Could you receive a fourth stimulus check? Momentum grows for recurring payments

FILE - Economic stimulus checks are prepared for printing at the Philadelphia Financial Center. (Photo by Jeff Fusco/Getty Images)

A growing number of Democrats are calling on President Biden to send recurring stimulus checks for low-income Americans as part of his sweeping infrastructure package, arguing the cash payments are necessary until the U.S. economy fully recovers from the pandemic.

In a Tuesday letter addressed to the president, 21 senators ‒ led by Ron Wyden of Oregon ‒ asked the administration to automatically extend unemployment insurance benefits and send recurring direct checks that would be tied to certain economic conditions.

Text of the letter first emerged at the beginning of March, but the lawmakers waited until they had received additional support to officially send it to the White House. In the span of one month, the coalition secured the backing of another 11 Democrats, including Sen. Majority Whip Dick Durbin and moderates like Sens. Debbie Stabenow, D-Mich., Gary Peters, D-Mich., and Jack Reed, D-R.I.

"This crisis is far from over, and families deserve certainty that they can put food on the table and keep a roof over their heads," the lawmakers wrote. "Families should not be at the mercy of constantly-shifting legislative timelines and ad hoc solutions."

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The senators did not mention many specifics, including the size and frequency of the payments, the income eligibility level for recipients or the economic conditions that would cause the federal government to cut off the money.

The proposal garnered the support of Democrats across the ideological spectrum, including Sens. Elizabeth Warren, D-Mass., Bernie Sanders, I-Vt., Michael Bennet, D-Colo., Cory Booker, D-N.J., Ed Markey, D-Mass., Kirsten Gillibrand, D-N.Y., Sherrod Brown, D-Ohio, and Tammy Baldwin, D-Wis.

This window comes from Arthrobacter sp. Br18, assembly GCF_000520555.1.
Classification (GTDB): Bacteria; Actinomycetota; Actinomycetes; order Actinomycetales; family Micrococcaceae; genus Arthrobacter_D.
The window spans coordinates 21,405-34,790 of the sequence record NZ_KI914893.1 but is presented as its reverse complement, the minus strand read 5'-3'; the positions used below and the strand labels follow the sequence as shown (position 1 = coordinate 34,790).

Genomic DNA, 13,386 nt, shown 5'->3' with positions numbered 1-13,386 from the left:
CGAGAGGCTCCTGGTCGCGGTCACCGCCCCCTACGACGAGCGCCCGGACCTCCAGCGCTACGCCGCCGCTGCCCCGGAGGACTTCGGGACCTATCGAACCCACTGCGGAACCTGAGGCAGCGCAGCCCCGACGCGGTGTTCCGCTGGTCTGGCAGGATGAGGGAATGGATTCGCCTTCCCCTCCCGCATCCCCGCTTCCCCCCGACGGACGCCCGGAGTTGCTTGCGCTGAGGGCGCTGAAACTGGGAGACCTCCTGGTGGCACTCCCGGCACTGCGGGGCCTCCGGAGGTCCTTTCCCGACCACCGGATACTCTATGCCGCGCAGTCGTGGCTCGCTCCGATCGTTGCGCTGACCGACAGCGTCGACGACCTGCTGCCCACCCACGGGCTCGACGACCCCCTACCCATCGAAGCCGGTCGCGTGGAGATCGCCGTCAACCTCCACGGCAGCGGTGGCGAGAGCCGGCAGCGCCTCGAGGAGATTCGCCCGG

The expanded financial assistance would be part of Biden's "Build Back Better" plan, a wide-ranging plan that aims to make massive investments in infrastructure, revive domestic manufacturing and combat climate change, among other issues.

Biden is planning to unveil details of the first part of the package on Wednesday in Pittsburgh, including how he intends to pay for it. The measure could include as much as $3 trillion in new taxes and $4 trillion in new spending.

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The senators are pairing their request with a grassroots push from the left-leaning Progressive Change Institute and Economic Security Project, which is calling on other lawmakers to sign the proposal.

"These 21 senators have joined the overwhelming majority of the American people in calling for more checks," Greg Nasif, a spokesperson with Humanity Forward, said in a statement to FOX Business. "This is about more than giving families the support they need. This is about protecting our economy and securing an equitable future."

The federal government has already sent three stimulus checks as part of its coronavirus relief effort, including payments worth up to $1,200 and $600 under the Trump administration, and the latest round worth as much as $1,400.

Congress has approved close to $6 trillion in relief spending, putting the nation's debt on track to hit a record-shattering $30 trillion this year.

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